Sunday, February 25, 2018

Spilling the Beans on Vintage Hospital Cafeterias

Lots of folks have bitter complaints about hospital cafeteria food.  Not me!  I actually enjoyed eating in the ultimate of institutional dining settings. Student  nurses had unlimited access to this crude, but very satisfying  sustenance  via  monthly issued meal ticket books. One day my clinical work was interrupted by that dreaded summons. "Report immediately to the nursing  director's office."  I was soon ushered into her inner sanctum by her assistant who was an authentic nurse with cap and pin; there were no nattily dressed executive assistants with perfectly coiffured  hairdos  for old school nurse executives.  I was somewhat  relieved by her cheerful demeanor, "Fool, the girls  (her generic term for all student nurses except for me. Male students threw her for a loop) have told me how much you enjoy the cafeteria meals and I wanted to give you extra meal ticket books." I stammered and stuttered a timid "thank-you," and slithered out dreaming of those perfectly round machine stamped salisbury steakette  patties. I was fascinated by the way grease gravy squirted out of them and glistened in the overhead florescent lights  when pressure was applied with a fork. Fine dining in all it's stomach gurgling  glory.

The Sisyphean task of tendering expeditious food service to intermittent parades of time pressured hospital personnel gave way to many unique innovations.  Fiberglass trays were easily propelled along shiny chrome runners that minimized friction as hungry diners made their selections. Just as ceramic tile was the defining element to the operating rooms, chrome was the underlying theme to old school hospital cafeterias. The shiny stuff was just about everywhere from the food displays to borders on any horizontal surface. Even the Sweeda cash register was chrome.

 A small army of colorful characters on the supply side of the chow line could cut a gigantic sheet cake into perfect 3 inch square pieces or whip up a massive vat of our favorite desert , Whip N' Chill in the blink of an eye. I don't recall the flavor of my favorite whipped desert but it was  red in color. That  food dye would leave a permanent stain so be careful with that white uniform.

Just about any standing kettle of soup or chili would acquire a 1 inch thick layer of gooey grease that rose to the top. These underpaid but well meaning food service workers had bulging forearms from the near constant stirring motion necessary to keep the grease in suspension.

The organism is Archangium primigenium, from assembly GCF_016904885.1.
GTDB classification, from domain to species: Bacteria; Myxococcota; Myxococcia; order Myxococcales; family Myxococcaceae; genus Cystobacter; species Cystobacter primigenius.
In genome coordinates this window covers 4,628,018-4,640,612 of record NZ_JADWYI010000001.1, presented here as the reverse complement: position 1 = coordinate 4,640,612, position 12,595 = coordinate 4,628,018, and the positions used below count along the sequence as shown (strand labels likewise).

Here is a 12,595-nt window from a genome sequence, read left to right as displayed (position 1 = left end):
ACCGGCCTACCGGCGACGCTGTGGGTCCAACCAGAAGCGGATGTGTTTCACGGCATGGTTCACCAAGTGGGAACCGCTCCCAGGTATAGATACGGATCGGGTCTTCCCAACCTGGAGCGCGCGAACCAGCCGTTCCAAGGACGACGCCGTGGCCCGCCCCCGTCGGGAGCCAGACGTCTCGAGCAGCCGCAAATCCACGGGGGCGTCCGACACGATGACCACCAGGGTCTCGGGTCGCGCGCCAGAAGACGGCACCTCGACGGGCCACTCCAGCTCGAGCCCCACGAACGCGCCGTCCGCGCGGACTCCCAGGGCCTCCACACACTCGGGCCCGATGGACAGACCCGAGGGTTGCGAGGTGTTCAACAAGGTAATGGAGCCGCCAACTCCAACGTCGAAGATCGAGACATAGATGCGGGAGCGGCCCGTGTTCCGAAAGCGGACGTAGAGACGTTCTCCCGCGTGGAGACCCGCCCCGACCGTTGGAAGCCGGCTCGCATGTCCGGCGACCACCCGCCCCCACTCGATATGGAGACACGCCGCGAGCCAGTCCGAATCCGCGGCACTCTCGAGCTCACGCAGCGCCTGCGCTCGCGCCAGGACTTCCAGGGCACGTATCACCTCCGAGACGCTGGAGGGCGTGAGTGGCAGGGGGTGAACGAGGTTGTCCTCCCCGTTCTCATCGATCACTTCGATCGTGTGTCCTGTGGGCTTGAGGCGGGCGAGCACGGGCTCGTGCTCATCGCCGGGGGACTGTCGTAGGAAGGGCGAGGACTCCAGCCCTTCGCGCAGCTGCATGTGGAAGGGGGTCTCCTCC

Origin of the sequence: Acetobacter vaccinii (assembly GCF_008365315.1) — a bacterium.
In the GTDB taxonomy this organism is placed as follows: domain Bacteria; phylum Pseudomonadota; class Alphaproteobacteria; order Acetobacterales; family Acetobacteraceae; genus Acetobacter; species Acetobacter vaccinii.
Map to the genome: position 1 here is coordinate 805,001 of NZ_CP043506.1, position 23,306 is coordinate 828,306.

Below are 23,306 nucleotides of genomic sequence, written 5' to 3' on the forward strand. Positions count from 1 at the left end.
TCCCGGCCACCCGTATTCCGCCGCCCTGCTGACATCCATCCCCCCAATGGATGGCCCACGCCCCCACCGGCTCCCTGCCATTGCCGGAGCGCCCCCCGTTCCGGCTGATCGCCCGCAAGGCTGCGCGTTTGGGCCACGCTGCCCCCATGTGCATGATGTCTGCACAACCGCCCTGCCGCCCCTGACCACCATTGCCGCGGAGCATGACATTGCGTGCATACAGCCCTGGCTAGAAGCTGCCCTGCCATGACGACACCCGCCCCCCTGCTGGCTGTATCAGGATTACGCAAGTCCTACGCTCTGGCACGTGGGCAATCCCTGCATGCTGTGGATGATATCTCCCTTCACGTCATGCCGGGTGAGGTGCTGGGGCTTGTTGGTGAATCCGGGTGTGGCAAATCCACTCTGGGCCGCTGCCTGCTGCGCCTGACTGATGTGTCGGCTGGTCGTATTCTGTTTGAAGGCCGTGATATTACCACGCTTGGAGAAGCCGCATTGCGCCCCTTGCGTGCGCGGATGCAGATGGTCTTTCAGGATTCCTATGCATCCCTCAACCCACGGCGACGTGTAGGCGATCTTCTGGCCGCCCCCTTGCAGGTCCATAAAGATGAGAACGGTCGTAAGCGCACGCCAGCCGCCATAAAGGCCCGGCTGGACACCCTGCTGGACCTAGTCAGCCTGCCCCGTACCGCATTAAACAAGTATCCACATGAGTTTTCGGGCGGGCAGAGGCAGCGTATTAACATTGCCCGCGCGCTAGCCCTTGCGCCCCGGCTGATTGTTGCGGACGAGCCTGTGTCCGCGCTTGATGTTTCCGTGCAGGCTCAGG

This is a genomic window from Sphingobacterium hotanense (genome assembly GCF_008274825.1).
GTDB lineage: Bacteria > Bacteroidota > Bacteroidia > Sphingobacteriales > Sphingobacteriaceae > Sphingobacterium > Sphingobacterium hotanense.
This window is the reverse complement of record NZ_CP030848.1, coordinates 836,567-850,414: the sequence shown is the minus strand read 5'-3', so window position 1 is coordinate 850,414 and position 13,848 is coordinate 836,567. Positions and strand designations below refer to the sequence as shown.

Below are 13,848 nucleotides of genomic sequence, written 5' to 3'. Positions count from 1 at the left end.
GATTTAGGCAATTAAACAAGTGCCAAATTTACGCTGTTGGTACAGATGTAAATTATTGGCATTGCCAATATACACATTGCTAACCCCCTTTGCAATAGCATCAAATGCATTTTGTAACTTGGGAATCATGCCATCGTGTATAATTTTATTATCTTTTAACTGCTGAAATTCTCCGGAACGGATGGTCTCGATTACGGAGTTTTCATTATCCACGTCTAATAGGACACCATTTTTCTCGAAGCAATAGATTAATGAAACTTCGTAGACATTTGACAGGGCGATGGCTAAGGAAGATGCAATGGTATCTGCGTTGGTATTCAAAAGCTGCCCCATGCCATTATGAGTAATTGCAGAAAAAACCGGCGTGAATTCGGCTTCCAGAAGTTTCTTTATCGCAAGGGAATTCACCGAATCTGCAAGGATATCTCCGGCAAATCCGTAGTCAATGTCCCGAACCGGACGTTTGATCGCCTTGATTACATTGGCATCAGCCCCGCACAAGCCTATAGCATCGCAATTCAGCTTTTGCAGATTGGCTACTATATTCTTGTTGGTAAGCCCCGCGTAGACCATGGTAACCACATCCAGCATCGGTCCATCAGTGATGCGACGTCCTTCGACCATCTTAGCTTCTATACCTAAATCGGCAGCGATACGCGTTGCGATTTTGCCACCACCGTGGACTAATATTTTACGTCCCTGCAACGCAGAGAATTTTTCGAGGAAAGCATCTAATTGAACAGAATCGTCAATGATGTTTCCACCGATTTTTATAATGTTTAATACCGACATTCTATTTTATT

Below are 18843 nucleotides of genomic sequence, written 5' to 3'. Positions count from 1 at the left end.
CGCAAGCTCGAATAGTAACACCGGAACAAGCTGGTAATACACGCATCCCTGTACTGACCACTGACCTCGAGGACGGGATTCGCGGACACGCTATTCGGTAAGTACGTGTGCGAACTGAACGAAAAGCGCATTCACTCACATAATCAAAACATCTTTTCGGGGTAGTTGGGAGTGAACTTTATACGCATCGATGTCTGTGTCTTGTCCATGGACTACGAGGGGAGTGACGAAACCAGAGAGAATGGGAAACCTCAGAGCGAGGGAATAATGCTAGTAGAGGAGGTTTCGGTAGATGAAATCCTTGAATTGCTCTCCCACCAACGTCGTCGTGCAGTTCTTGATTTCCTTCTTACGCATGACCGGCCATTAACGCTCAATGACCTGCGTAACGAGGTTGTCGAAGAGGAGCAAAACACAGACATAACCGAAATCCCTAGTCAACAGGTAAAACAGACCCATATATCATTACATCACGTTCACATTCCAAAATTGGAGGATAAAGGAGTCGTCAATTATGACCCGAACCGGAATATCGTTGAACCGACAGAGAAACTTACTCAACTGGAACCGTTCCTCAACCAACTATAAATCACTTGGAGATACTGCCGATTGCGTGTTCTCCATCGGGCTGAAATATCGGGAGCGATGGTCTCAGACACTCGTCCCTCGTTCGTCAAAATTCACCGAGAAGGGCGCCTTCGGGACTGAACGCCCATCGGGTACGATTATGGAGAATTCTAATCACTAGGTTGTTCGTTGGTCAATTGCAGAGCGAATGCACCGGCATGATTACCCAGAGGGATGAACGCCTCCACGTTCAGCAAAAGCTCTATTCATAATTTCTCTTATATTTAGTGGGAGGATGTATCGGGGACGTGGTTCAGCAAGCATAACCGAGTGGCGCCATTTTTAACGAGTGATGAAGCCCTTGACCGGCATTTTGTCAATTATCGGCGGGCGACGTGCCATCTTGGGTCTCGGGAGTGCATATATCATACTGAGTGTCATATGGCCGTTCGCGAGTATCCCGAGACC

In the OR all of our cases ended in an ectomy and in the cafeteria all the meat product entrees ended in the suffix ette. There was my favorite pork chopette, steakette,  hamcheesette, and last. but not least chicken croquette. None of today's  pretentious  light and fit, locally sourced artisanal food here. Artificial flavors and texture enhancers were embraced as a great space age wonder. Those clever scientists were hard at work making our food taste better. Great work and don't spare the MSG and nitrates.

The three horsemen of addictive, pathogenic food additives were proudly displayed as the centerpiece of each table. A gigantic cylindrical dispenser of good old fashioned sugar was always front and center, tempting nurses to drown their fatigue in a hyperglycemic rush. Pepper and salt were readily available. There was nothing like dousing highly processed foodstuffs in salt for a hypertensive boost. The artery clogging fat of a pork chopette could be supplemented by that insulated mini carafe of whole cream for your coffee. Some folks liked to add a spot of whole cream to their Whip 'N Chill to give it "extra body," but I preferred mine unadulterated.

Perhaps it's time to resurrect old school hospital cafeteria food. In the mindset of today's greedy hospital corporate types foods like this are an integral component of a dynamic profit circle. Consume these  high fat, high sugar, processed food and business is booming in the diabetic clinic and cardiovascular services. Besides, I have a decades long hankering for just  one more pork choppette


  1. Which is why I ALWAYS brown-bagged it!!!

  2. "Ah now here's an article that brings back memories for me!

    When I was a young wet-behind-the-ears student nurse we lived in the nurses' home and ate in the dining room reserved for nurses and (for some odd reason) student physiotherapists (and we nurses had to wear full uniform - including cap and apron - even when off duty!!!)

    Hierarchy was indicated by table settings. Student midwives (already State Registered Nurses so of course they never spoke to us mere student nurses, perish the thought) sat at round tables with vases of flowers in the centre. Student physiotherapists for some reason not only had the round tables and vases of flowers but also got a fruit bowl. Wow.

    Student nurses, being the lowlife that we were (until we hit Third Year when we got a special cap and had to be addressed by any lowlife 1st or 2nd year nurse who dared approach us as "Senior" Nurse) sat at one very long rectangular table sans flowers or fruit. I was terribly cross about it.

    Meals were dished out by a terrifying Greek woman whom I could never understand so I always got the wrong food. On one memorable day, sheep brains were served for breakfast, tripe for lunch, and black sausage (don't even go there, it's made from offal) was for dinner. As I was at risk of heaving at the site of any of these delicacies, I went without food for that entire day. My mother actually telephoned Matron declaring that her daughter would become malnourished if this continued!

    It was OK - on the wards we learned to take food left over from patients' trays, especially desserts.

    In the nurses' home the maid delivered an entire cake to us each evening promptly at 8pm. It was thought the carbohydrates would boost our energy levels. As I had the room with the best view of when the maid appeared with the cake, I would alert my buddies as soon as she came into sight so we all got first dibs on the cake.